Speaking of Pets: Here’s how to feed your dog a nutritious diet
Speaking of Pets
My last column discussed what’s in commercial dog food. To build on that conversation, let’s talk about differnt dog food options. Spoiler: there are alternatives to processed kibble.
Read the Label
If you feed your dog commercial food, look for the AAFCO (Association of American Feed Control Officials) statement, guaranteeing complete and balanced nutrition.
Read the ingredient list for a named meat (“bison” or “lamb,” for instance) as the first ingredient. Avoid foods that list “byproduct meal” or “meat and bone meal.”
I recommend buying food at local pet stores. Not only are you supporting local business and keeping your dollars in your community but you can also rely on the expertise of the staff.
Alternatives to Commercial Food
Another option is raw food. Although some experts cite health concerns, including inadequate calcium and high fat levels, raw food advocates say this diet mimics the way animals eat in the wild and that it reduces allergies and digestive problems.
There’s also homemade pet food. Those who tout this diet point to concerns over commercial pet food contamination. If you choose homemade, just be sure the food provides adequate nutritional support.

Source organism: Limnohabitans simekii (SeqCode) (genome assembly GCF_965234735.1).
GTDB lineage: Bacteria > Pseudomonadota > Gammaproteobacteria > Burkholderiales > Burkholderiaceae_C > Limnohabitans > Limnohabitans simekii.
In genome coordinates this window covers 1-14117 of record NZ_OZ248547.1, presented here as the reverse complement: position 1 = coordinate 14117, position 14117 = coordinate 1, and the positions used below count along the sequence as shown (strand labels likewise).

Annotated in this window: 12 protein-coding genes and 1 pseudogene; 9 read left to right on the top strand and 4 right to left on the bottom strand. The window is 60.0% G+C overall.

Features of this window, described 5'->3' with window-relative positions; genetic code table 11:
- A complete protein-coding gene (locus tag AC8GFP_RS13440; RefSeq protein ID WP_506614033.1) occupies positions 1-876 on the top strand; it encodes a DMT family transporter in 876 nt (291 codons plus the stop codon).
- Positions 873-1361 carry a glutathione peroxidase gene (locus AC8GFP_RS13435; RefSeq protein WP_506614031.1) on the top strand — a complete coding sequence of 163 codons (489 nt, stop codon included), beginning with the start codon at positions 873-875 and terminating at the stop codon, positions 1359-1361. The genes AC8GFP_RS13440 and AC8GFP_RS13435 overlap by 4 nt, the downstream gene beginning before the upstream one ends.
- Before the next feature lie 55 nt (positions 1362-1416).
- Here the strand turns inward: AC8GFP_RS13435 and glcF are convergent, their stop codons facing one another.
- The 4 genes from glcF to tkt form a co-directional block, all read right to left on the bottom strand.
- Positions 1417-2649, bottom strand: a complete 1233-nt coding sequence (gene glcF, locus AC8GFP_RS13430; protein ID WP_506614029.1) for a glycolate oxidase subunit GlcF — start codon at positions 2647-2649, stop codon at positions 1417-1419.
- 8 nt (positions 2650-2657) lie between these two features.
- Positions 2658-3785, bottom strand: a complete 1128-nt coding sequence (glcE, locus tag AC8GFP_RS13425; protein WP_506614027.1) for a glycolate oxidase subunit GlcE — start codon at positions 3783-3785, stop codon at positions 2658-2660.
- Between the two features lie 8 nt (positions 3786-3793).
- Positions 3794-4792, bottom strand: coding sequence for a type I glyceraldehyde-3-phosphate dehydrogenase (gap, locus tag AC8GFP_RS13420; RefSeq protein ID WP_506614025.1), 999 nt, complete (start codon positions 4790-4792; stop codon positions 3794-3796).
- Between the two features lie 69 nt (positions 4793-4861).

Be on the lookout for food-related adverse reactions such as skin allergies and digestive difficulties. If the problems are serious, see your veterinarian. Otherwise, try switching to a different food or formulation.
It’s your choice whether to switch to a new food gradually or vary your dog’s menu daily or weekly. While some say that switching foods quickly can create intestinal issues, there are no scientific studies supporting this.
With so many choices in dog foods today, it’s easy to become overwhelmed and end up just grabbing any old bag of dog food off the grocery shelf. But would you do that with your child, or your human family? My guess is that you’d take a second to learn exactly what you’re buying.
Our dogs are part of our families, which means we need to feed them that way. Do your homework, listen to the experts, and decide what’s best for your canine companion before you pull out your wallet. Your dog’s health is in your hands.
Joan Merriam is a freelance writer who lives in Northern California with her golden retriever, Joey, her Maine coon cat, Indy. She emphasizes she’s not a veterinarian or animal behaviorist — just an animal lover who’s been writing about pets since 2012. You can reach out to Joan at firstname.lastname@example.org.
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